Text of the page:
I know the only noteworthy thing the White Sox did in 2005 was end the hopes of Red Sox nation to repeat. I know this because Chris Berman told me so.

The point of his documentary isn't to talk about the in game action. I'm not saying I like it or that it makes a good presentation. Did he talk about the 1991 WS in his original series? I don't remember.

It's called Baseball and it's on PBS. It's not "A cataloged history of the World Series"

If I were to briefly summarize the story of baseball from 1994-Present I'd highlight these points, in no particular order:

1) Labor situation cancelling 1994 WS and the ensuing peace since
2) Steroids/PED and offensive explosion
3) Plethora of new stadiums and soaring attendance
4) Yankee dominance and increasing payroll imbalance, throw in 9/11 and that WS because it's a great story
5) Expansion of the game, both in # of teams and representation of players from other countries, Latin America and overseas.

How long is this going to be? An hour? 2 hours? There really isn't the time to play lip service to individual team's success stories. Pretty much any WS winner (and loser) has a story to tell.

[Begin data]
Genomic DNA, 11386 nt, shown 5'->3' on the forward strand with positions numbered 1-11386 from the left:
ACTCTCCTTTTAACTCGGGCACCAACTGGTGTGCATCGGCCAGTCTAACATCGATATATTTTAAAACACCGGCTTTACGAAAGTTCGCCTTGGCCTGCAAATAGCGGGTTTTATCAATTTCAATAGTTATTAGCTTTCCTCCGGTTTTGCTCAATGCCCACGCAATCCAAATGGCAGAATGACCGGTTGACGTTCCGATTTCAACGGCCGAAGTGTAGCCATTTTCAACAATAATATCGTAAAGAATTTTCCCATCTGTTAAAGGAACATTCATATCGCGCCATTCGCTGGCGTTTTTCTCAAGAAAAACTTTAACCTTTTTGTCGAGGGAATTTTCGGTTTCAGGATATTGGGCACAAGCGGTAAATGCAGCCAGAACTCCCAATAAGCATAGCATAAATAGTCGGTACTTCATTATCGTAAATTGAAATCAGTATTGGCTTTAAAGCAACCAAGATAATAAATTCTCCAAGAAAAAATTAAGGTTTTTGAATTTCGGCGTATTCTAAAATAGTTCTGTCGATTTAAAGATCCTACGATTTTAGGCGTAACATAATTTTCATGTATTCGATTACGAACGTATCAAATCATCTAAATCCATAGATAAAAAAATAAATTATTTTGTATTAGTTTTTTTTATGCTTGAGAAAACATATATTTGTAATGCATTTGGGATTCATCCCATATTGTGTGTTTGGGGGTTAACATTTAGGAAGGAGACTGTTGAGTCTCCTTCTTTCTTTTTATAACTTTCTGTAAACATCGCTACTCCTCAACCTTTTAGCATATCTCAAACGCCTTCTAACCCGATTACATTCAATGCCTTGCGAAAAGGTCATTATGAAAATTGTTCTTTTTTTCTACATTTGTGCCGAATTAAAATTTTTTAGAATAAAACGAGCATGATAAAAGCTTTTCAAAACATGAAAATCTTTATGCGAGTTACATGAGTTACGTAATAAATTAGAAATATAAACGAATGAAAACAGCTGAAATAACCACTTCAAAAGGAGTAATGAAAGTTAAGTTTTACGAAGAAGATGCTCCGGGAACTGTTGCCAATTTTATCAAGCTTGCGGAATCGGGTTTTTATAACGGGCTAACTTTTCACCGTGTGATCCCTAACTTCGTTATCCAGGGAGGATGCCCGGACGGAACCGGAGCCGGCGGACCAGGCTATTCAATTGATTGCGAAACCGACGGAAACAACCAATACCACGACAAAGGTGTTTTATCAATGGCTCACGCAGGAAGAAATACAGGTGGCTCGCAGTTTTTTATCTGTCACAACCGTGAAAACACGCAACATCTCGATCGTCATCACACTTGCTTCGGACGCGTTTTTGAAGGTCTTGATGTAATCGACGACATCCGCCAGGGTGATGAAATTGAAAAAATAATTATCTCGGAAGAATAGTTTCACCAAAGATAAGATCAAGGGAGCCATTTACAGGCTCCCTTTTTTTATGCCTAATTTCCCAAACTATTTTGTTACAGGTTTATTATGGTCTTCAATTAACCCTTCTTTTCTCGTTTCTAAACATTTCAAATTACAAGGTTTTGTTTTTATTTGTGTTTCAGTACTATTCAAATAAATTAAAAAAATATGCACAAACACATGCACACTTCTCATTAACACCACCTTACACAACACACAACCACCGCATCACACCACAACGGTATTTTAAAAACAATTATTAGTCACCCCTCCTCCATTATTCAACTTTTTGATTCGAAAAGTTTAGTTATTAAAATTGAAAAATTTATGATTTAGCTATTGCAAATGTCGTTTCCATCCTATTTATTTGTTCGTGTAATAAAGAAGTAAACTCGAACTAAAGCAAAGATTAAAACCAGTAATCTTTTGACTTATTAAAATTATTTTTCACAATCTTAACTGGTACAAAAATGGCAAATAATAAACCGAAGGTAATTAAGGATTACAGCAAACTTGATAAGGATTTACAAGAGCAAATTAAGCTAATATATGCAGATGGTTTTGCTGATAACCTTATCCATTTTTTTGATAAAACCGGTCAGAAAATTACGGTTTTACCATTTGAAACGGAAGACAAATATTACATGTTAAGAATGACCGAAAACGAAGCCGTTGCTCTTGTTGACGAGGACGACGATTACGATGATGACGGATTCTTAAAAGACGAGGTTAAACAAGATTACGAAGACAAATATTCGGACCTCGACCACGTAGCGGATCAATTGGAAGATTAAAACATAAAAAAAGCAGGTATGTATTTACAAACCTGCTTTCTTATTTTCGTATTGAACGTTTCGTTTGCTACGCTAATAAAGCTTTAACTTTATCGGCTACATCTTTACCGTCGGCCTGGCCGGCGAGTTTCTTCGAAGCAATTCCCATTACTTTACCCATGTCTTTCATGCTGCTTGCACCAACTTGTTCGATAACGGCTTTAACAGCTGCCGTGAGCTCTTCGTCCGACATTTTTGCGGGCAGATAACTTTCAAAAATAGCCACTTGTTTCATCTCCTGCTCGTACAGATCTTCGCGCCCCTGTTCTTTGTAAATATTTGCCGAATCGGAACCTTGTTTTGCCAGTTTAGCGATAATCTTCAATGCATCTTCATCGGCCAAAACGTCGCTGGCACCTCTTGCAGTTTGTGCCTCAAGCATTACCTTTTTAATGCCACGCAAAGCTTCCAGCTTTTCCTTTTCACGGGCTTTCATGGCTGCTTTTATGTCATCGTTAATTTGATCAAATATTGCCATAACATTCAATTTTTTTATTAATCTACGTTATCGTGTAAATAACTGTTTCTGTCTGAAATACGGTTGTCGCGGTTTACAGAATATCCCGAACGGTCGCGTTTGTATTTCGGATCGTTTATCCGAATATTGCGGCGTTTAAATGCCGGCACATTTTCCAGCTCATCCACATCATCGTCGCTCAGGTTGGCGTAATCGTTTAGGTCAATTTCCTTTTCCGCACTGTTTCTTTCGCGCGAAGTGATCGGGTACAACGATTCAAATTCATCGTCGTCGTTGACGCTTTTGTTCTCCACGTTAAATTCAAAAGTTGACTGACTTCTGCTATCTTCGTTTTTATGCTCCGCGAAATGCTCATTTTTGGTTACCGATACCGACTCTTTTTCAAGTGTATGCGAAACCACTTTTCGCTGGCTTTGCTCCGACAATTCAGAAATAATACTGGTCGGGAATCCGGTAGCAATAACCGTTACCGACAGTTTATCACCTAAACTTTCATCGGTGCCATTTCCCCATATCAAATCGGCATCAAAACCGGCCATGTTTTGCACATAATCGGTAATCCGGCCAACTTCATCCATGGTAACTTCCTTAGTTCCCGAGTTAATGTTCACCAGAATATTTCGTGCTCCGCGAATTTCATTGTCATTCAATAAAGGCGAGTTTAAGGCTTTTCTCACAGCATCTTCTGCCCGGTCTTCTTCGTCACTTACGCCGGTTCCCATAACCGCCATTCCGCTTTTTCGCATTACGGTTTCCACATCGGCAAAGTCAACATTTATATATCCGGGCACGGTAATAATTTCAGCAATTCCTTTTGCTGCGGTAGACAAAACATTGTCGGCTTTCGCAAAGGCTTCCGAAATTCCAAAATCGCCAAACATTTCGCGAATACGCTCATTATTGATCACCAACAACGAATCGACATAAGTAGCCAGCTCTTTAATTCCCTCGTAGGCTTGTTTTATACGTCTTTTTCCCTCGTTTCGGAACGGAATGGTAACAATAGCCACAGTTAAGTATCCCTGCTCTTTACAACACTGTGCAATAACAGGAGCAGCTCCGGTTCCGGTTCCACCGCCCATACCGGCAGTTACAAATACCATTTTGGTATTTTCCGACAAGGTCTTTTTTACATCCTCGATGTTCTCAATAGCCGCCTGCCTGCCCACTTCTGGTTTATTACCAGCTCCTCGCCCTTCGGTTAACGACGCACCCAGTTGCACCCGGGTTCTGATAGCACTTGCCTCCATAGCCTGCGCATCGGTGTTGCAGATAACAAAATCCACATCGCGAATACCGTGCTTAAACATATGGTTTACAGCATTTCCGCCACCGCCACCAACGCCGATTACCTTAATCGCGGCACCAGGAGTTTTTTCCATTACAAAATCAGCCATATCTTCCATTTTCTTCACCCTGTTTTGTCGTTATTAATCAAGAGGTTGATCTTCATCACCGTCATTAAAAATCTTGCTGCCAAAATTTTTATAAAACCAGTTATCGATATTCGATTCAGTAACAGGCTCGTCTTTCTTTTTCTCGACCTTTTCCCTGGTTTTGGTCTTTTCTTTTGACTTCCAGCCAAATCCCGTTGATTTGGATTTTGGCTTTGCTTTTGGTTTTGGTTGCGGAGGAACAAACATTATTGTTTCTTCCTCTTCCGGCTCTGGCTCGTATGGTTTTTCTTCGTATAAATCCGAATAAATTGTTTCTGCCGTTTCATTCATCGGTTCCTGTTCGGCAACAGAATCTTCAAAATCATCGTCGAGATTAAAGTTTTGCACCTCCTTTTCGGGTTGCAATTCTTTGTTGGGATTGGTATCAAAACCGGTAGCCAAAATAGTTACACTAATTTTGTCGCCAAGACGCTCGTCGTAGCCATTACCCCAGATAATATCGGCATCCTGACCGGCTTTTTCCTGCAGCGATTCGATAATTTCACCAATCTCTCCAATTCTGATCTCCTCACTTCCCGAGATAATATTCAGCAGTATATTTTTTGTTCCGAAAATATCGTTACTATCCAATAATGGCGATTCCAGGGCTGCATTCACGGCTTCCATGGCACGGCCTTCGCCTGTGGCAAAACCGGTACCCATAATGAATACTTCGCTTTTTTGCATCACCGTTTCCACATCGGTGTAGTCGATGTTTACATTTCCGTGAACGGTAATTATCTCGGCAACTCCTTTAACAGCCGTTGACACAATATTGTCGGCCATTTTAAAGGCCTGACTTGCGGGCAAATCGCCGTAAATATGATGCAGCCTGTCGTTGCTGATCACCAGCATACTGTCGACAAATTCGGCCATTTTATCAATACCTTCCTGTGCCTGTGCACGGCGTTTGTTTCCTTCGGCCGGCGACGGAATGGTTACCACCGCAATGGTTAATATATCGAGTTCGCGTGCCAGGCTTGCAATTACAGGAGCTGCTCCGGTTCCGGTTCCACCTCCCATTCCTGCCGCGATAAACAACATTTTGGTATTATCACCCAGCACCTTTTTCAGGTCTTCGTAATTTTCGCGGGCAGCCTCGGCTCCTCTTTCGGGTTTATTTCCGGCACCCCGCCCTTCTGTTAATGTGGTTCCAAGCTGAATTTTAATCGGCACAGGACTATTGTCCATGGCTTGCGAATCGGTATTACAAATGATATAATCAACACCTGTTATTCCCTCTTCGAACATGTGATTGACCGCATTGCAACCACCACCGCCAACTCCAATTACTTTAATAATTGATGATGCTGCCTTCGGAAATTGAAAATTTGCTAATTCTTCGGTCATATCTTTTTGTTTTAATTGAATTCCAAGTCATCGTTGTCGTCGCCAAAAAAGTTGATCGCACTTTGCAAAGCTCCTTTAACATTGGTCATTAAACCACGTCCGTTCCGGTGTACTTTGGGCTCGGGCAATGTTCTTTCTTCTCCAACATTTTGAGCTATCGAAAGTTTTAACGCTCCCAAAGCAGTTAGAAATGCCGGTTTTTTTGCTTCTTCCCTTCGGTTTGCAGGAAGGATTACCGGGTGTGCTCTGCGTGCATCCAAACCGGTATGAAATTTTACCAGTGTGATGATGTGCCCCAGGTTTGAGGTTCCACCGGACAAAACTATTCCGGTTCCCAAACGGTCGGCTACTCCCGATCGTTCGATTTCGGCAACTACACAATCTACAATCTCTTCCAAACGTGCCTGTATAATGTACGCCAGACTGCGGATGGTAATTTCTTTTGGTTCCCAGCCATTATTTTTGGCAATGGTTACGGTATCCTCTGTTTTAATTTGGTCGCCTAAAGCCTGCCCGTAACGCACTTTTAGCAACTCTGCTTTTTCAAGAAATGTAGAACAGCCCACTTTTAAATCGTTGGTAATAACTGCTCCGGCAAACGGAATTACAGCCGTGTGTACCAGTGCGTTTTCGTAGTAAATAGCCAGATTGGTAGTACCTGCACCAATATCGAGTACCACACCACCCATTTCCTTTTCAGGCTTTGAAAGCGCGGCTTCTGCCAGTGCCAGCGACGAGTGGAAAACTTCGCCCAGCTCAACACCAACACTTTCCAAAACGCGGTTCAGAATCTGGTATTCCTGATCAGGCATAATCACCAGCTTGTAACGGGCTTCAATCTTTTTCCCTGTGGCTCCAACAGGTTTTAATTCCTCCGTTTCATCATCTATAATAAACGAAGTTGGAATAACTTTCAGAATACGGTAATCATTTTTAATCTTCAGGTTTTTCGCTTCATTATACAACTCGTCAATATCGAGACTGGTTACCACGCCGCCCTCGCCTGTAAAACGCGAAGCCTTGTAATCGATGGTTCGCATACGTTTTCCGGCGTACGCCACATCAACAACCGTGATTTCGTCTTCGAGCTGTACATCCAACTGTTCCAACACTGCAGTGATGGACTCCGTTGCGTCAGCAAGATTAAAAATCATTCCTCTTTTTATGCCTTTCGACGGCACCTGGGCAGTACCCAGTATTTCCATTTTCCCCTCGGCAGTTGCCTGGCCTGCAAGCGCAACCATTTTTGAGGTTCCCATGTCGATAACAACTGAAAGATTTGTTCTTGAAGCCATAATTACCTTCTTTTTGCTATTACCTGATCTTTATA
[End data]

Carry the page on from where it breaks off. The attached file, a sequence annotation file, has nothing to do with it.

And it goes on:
Hitmen77
06-24-2010, 08:38 AM
The point of his documentary isn't to talk about the in game action. I'm not saying I like it or that it makes a good presentation. Did he talk about the 1991 WS in his original series? I don't remember.

It's called Baseball and it's on PBS. It's not "A cataloged history of the World Series"

If I were to briefly summarize the story of baseball from 1994-Present I'd highlight these points, in no particular order:

1) Labor situation cancelling 1994 WS and the ensuing peace since
2) Steroids/PED and offensive explosion
3) Plethora of new stadiums and soaring attendance
4) Yankee dominance and increasing payroll imbalance, throw in 9/11 and that WS because it's a great story
5) Expansion of the game, both in # of teams and representation of players from other countries, Latin America and overseas.

How long is this going to be? An hour? 2 hours? There really isn't the time to play lip service to individual team's success stories. Pretty much any WS winner (and loser) has a story to tell.

....except if the Red Sox are in that World Series, that is.

.....and you bring up a very valid point about why this isn't simply a history of the World Series. But I'm still going to point out the obvious that Burns is focused on the narrow prism of 2 teams and that doesn't make this a very good documentary of "Baseball".